I've also added a screenshot of the accel-enrich settings from with the software itself.
My injectors are DENSO 1000cc if it helps.
Yes, you might try a little more acceleration enrichment, but because the lean spike is short, it can be difficult to tune out completely. Realize that the AFR readings are delayed somewhat from the operating conditions of the engine. For example when you close the throttle to shift, note the time before the mixture starts to indicate rich -- that is the delay time before the AFR reading represents the change in operating conditions. So, that lean spike is mainly occurring just as you go to the throttle and the enrichment brings it right back to the target pretty quickly.
I would say that your AFR is not the issue with the "lag feeling" you are experiencing. I believe that is caused by the drop in Boost Pressure (indicated by the Manifold Pressure reading). The mixture returns to normal very quickly, but the long delay is the time it takes for the boost to build up to pre-shift levels. I don't have a lot of forced induction experience so others will probably chime in with tuning methods to address this.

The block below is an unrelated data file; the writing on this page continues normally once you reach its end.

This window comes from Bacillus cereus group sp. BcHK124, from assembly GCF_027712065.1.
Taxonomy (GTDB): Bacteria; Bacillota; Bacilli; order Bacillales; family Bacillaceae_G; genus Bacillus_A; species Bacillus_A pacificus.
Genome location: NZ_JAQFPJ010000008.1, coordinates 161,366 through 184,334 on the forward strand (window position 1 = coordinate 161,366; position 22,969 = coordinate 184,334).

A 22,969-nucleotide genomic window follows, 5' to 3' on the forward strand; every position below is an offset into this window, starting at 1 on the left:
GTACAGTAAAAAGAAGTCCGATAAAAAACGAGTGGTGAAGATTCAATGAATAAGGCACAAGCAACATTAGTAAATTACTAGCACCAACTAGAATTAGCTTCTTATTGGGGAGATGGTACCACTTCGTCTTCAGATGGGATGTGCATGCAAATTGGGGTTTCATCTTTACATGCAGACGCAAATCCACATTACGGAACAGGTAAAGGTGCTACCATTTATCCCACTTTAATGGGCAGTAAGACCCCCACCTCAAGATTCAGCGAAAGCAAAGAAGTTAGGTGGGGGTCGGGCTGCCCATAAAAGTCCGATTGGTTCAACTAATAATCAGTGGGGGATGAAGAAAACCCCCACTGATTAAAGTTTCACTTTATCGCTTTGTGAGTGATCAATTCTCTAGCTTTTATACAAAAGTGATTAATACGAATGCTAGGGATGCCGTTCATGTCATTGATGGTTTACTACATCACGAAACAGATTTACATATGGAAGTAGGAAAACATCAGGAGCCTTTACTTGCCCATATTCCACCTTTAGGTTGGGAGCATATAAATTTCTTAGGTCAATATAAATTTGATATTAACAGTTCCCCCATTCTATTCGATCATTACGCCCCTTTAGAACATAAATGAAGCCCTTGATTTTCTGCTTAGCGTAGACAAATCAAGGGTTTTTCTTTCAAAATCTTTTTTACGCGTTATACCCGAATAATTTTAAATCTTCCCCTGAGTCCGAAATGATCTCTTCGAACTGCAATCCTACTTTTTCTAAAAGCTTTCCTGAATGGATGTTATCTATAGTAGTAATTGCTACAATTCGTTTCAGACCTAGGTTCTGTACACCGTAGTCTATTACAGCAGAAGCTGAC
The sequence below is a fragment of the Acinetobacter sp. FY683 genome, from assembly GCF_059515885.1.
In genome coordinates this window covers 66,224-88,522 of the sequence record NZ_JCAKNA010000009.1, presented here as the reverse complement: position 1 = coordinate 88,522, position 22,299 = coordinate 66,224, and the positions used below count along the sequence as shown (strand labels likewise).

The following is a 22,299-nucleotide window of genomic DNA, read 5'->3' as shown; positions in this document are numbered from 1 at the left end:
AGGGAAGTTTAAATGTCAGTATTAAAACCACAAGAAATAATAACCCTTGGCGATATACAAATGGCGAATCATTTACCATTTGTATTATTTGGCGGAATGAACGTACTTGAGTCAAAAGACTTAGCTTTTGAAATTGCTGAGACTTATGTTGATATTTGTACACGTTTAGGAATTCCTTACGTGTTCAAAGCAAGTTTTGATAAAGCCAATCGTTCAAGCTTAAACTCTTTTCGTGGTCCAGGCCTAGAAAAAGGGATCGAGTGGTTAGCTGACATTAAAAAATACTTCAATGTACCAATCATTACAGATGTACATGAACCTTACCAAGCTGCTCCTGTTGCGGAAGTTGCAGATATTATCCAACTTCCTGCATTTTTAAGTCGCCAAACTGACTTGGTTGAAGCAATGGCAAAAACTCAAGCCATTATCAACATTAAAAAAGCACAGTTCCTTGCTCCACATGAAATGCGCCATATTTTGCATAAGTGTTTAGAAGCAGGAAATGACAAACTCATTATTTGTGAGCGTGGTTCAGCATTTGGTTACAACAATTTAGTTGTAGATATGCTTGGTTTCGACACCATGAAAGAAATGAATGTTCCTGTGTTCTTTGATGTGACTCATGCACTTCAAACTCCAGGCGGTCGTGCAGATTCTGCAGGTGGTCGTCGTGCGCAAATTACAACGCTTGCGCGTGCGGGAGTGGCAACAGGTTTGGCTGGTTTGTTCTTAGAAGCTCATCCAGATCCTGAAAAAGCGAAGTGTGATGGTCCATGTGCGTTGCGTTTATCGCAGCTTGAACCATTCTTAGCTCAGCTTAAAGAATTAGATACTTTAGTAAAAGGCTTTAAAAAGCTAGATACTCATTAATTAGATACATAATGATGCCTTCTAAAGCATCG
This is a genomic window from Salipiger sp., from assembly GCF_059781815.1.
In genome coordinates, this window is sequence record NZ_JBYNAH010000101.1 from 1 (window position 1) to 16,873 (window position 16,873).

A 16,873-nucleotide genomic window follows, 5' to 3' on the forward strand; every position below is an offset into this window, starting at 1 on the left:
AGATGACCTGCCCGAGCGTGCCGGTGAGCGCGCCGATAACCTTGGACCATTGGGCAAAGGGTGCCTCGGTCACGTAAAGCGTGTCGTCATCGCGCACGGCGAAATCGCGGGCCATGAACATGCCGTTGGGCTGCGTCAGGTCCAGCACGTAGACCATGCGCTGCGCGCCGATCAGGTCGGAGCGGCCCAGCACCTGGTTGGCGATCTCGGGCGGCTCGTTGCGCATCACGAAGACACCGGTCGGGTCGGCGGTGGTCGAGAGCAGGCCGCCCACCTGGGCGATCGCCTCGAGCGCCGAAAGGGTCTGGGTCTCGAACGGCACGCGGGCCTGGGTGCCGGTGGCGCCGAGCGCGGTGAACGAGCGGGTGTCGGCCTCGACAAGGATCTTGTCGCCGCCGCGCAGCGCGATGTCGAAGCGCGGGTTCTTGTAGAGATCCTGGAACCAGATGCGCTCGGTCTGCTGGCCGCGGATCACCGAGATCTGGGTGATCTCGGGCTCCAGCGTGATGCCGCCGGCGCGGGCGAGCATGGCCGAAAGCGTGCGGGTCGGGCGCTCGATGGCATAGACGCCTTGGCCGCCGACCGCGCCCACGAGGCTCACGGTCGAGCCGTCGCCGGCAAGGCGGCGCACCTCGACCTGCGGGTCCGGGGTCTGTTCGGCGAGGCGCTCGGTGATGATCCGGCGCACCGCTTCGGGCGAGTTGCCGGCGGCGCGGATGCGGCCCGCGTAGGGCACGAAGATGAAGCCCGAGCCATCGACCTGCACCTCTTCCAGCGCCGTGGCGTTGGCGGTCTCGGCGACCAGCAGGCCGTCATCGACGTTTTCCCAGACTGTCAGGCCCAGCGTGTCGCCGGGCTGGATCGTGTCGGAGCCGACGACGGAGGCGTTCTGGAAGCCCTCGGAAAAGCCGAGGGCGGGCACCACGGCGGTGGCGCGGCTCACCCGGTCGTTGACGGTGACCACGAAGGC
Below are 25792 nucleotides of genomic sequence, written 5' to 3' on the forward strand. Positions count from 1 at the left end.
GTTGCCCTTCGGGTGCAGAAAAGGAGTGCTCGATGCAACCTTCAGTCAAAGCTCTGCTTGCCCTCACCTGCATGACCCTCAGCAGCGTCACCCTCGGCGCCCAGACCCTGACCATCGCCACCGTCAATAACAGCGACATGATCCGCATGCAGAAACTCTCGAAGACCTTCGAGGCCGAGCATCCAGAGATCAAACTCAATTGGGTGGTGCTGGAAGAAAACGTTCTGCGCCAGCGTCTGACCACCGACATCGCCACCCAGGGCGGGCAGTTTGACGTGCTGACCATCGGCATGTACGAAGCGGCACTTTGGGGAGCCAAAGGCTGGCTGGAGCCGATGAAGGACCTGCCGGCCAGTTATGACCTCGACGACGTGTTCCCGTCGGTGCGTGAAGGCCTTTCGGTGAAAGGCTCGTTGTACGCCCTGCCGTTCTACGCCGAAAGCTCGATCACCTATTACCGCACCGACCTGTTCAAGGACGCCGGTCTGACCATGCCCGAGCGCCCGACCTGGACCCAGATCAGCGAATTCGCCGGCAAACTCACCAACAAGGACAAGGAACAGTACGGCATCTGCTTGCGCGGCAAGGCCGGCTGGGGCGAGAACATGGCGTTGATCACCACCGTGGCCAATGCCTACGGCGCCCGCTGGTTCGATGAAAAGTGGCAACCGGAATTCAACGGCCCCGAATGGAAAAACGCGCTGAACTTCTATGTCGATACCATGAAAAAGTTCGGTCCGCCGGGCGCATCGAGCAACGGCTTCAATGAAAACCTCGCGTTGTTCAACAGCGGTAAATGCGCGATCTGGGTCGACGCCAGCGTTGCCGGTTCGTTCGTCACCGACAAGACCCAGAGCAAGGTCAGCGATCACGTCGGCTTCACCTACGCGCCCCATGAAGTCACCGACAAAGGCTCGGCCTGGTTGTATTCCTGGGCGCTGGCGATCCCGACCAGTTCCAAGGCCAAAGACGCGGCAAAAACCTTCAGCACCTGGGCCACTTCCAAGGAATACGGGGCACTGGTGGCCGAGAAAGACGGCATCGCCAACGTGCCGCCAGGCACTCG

You probably see this same behavior if you just lift the throttle for a few tenths of a second and return to wide open.
In this Webinar, they discuss how to setup the ECU for flat shifting using a clutch switch instead of closing the throttle. This is specifically to keep the boost up on turbo charged engines.
Might be something for you to consider...
I would be interested to see your injector timing, can you post a screen shot. Under Fuel Inj General, or have a play with this in the higher rpm.
Note that changing the injector timing can (usually does) have an effect on the overall AFR for that specific rpm and might need to be fixed in the main fuel table.
When you say "lag" do you mean a hesitation/stumble for a split second, or like boost lag?
As David mentioned it can be near impossible to remove that lean spike in a log, but you should not feel it as a driver. The amount of accel enrichment at that rpm seems reasonable, so does the decay values. However that isn't to say it needs more.
If it was me and there was a noticeable hesitation when jumping on the throttle, I would try some more enrichment and also moving the injector timing.
Thanks all for the replies.
I am looking at fitting flat-shift but still want to fix whatever issue I have.
@Chris.wall - I've just found out that the original tuner used the wrong injector choice on my map. My injectors actually have a LOWER 'dead-time' than the options that have been used in my map. Would that difference in setting give the problems I'm having?
No, I wouldn't expect incorrect dead times to cause issues with hesitation like you're describing. Since the dead time is essentially the time the injector takes to open (and close) if you have the settings wrong, you will end up compensating for it in your main fuel table.
Incorrect dead times are most noticeable at low PW (idle/light throttle) and if wrong will generally cause a big step in fuel table values in these areas.